``The cost of living -- transport, food, everything -- is going up,'' said Su Han Xiang, the director general of Jinshan Ceramic Industries. Beijing announced Thursday that the economy had grown 9.7 percent in the first quarter, faster than expected, and said that raw material prices and other costs for businesses were rising and were increasingly likely to spill into inflation in consumer prices. ``There is a time lag, but it can't be too long, and there is pressure for price rises,'' said Zheng Jingping, the spokesman of China's National Bureau of Statistics, at a news conference in Beijing on Thursday. ``If this goes on for a long time it will cause problems.'' Using two terms that the Chinese government has conspicuously avoided until now, the state-run Xinhua news agency on Thursday quoted Morgan Stanley's China economist, Andy Xie, describing the Chinese economy as ``a bubble'' and an International Monetary Fund economist, Raghuram Rajan, warning that the Chinese economy showed ``some signs of overheating.'' Xie said by telephone that while the National Bureau of Statistics reported Thursday that consumer prices were exactly 3 percent higher in March than a year earlier, the true increase could be 7 percent or 8 percent. ``The State Council has said they want to keep inflation below 3 percent, so they have to report an increase of 3 percent,'' he said, referring to China's cabinet.
To be sure, ferocious competition has kept prices from rising in China for some big-ticket items that a growing proportion of China's population is buying, like cars, household appliances and mobile phones. By next year, many new steel mills now under construction could start alleviating the acute shortages that are driving up steel prices. But growing evidence suggests that while China has publicly embraced the market, it has been using extensive but informal price controls on state-owned enterprises to control inflation until now.
Two representatives of one of China's largest state-owned chemical companies said that while the company had just raised by 50 percent the export price of a popular insecticide for rice and cotton, the government had prevented the company from charging more to Chinese farmers.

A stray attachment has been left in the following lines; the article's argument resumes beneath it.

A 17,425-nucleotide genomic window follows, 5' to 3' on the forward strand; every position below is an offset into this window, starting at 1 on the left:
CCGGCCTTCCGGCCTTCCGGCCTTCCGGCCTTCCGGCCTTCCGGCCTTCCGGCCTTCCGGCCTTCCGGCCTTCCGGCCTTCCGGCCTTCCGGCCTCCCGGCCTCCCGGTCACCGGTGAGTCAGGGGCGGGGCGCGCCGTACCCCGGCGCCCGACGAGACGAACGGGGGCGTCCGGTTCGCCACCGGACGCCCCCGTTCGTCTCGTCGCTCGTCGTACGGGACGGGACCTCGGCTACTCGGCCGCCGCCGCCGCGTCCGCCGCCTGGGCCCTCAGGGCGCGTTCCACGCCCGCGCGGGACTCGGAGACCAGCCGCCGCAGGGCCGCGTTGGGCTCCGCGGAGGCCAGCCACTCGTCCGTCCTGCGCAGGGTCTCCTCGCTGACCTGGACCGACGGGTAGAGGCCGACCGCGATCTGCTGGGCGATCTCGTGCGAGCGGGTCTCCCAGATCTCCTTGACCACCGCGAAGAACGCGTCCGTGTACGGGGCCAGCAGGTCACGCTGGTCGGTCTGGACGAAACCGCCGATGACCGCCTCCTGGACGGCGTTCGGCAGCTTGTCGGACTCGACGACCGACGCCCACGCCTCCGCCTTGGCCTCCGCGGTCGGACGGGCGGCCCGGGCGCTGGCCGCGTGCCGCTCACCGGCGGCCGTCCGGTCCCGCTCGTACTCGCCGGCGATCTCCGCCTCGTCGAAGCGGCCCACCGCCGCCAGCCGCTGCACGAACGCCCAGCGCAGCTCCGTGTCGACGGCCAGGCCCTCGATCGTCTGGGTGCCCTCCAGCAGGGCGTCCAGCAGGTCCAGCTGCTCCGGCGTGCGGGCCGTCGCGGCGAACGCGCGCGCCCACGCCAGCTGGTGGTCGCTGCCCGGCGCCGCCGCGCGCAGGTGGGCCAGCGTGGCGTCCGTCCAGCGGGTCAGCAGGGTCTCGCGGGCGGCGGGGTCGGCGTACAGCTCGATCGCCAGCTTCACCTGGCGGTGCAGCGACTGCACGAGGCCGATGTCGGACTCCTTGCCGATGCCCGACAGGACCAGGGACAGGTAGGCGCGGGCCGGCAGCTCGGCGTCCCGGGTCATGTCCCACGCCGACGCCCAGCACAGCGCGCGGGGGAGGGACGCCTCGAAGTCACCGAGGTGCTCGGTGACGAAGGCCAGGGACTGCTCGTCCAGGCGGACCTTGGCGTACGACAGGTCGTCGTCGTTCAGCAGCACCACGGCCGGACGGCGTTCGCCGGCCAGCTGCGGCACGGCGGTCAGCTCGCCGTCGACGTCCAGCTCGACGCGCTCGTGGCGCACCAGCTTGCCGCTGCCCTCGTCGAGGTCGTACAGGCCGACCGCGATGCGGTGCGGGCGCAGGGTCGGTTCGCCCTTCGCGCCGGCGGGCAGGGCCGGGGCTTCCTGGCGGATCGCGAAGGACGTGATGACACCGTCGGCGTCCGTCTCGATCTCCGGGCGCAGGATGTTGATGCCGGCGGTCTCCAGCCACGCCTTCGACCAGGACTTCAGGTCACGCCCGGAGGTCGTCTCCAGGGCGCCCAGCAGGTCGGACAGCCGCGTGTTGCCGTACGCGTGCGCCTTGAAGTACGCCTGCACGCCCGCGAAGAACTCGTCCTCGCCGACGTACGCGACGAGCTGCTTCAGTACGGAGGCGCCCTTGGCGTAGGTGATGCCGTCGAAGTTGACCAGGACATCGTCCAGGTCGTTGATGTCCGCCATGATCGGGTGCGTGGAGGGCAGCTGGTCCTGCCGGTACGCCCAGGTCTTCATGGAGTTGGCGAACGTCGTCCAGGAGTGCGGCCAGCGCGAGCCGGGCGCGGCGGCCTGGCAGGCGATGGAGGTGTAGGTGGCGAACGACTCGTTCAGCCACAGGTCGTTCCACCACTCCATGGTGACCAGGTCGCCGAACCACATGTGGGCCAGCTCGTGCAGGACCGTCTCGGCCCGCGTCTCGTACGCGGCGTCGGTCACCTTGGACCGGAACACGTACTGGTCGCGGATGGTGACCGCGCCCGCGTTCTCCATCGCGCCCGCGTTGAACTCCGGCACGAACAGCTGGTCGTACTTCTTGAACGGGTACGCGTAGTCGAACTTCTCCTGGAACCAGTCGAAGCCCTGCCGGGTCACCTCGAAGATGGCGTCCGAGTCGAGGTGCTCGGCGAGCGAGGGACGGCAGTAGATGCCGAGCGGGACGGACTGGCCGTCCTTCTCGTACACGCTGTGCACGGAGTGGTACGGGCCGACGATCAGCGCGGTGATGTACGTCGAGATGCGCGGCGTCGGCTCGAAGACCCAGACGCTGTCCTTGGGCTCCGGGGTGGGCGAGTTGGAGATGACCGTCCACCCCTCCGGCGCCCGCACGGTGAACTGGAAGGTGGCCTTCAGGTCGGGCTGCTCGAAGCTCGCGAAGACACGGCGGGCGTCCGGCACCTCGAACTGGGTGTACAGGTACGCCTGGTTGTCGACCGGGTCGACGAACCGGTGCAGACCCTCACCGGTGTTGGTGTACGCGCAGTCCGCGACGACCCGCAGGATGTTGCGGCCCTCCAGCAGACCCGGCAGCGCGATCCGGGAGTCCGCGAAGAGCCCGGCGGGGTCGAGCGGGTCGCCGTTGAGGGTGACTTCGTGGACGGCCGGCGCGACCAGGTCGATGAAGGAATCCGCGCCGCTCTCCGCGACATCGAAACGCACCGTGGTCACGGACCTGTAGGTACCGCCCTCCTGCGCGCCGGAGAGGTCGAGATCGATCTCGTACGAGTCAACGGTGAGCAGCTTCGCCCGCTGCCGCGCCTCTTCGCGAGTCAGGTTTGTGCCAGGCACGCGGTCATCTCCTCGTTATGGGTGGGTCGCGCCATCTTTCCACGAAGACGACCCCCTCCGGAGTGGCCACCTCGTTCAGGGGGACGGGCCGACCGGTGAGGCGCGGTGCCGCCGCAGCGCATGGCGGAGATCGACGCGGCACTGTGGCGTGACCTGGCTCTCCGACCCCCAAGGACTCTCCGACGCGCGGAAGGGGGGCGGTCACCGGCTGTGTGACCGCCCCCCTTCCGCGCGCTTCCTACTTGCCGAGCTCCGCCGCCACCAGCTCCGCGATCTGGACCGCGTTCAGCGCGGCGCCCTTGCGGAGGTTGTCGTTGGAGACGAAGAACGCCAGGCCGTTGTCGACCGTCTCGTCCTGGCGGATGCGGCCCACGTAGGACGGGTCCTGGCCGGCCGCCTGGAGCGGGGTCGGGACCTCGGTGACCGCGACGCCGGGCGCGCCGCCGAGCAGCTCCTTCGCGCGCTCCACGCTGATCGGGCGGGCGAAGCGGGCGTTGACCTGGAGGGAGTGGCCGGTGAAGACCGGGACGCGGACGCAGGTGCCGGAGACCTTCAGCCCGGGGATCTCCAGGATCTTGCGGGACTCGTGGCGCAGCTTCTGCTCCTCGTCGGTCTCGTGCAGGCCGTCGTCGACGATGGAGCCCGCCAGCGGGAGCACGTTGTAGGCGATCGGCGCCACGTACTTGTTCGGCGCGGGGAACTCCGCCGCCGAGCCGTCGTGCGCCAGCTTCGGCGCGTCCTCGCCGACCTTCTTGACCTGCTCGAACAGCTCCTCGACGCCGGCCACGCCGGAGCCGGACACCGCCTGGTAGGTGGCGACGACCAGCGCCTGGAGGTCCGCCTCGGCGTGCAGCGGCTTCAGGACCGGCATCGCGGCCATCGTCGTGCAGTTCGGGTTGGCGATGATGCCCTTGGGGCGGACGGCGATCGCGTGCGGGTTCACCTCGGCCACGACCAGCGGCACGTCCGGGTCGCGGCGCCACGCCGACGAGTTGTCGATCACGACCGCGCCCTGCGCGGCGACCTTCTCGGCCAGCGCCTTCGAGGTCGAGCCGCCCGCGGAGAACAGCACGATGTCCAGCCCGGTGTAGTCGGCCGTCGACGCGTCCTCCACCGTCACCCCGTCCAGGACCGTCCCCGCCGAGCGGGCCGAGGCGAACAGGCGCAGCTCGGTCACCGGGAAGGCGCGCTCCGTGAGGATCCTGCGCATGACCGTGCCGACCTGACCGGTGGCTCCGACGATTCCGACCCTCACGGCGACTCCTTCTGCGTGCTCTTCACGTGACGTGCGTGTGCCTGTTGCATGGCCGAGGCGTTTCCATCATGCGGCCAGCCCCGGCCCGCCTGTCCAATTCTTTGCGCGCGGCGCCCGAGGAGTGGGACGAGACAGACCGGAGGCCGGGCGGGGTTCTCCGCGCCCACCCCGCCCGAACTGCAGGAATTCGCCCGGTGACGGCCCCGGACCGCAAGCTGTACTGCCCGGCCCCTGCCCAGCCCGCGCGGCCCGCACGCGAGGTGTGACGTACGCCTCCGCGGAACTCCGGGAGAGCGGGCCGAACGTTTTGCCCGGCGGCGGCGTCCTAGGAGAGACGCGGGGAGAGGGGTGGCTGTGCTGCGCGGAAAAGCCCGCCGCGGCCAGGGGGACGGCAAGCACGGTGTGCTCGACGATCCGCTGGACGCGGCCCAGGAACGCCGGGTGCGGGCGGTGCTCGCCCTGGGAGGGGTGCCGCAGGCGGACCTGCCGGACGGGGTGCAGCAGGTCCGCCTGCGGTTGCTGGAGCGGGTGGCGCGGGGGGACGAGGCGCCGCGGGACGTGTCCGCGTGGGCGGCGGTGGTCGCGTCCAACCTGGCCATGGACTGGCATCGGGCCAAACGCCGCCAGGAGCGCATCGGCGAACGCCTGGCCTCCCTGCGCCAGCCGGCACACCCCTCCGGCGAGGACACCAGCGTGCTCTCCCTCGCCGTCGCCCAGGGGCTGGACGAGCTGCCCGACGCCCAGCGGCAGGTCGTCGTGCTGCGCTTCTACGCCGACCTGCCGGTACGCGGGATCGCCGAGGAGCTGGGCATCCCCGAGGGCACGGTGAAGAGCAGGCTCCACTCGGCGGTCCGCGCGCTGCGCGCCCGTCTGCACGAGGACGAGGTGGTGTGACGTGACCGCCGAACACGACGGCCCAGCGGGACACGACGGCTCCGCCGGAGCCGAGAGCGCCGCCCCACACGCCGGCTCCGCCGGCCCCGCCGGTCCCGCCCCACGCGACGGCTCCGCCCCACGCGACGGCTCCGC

Yet the increase in the export price is an accurate reflection, they said, of rising costs. Yellow phosphor, the key ingredient in the insecticide, is in short supply like many raw materials. And while chemical factories commonly ran seven days a week until a few months ago, many are now idle for two or three days a week because of blackouts, so that the steep investment cost for each production line can only be spread over a smaller output of chemicals. The United States and Western European nations found in the 1970s that price controls can limit inflation for a while, but cause markets to become less efficient and slow economic growth, while prices jump even faster when the controls are lifted. China has a different eco nomic model, in which companies with disappearing profit margins or even losses are allowed to continue borrowing large sums from the state-owned banks. Credit-rating agencies estimate that the banks are not receiving payments on nearly half their loans. This proportion has fallen somewhat in recent months, however, as the banks have sharply increased their loans and the borrowers have not yet had time to de fault on the new loans. As market-based approaches to the problem prove ineffective, Beijing is beginning to turn to older, more direct measures. The Xinhua news agency reported Thursday that local governments had stopped approving new economic development zones, which offer low taxes and other preferences, and had even canceled many previously approved zones. ``Since last year, rectifying the land market by using the `iron hand' has become an important measure in our country's macro-economic controls,'' the agency said. While it may seem in Wal-Mart stores as though a big part of the American family's purchases are made in China, exports from China to the United States last year were only equal in value to 1.2 percent of the goods and services produced within the United States.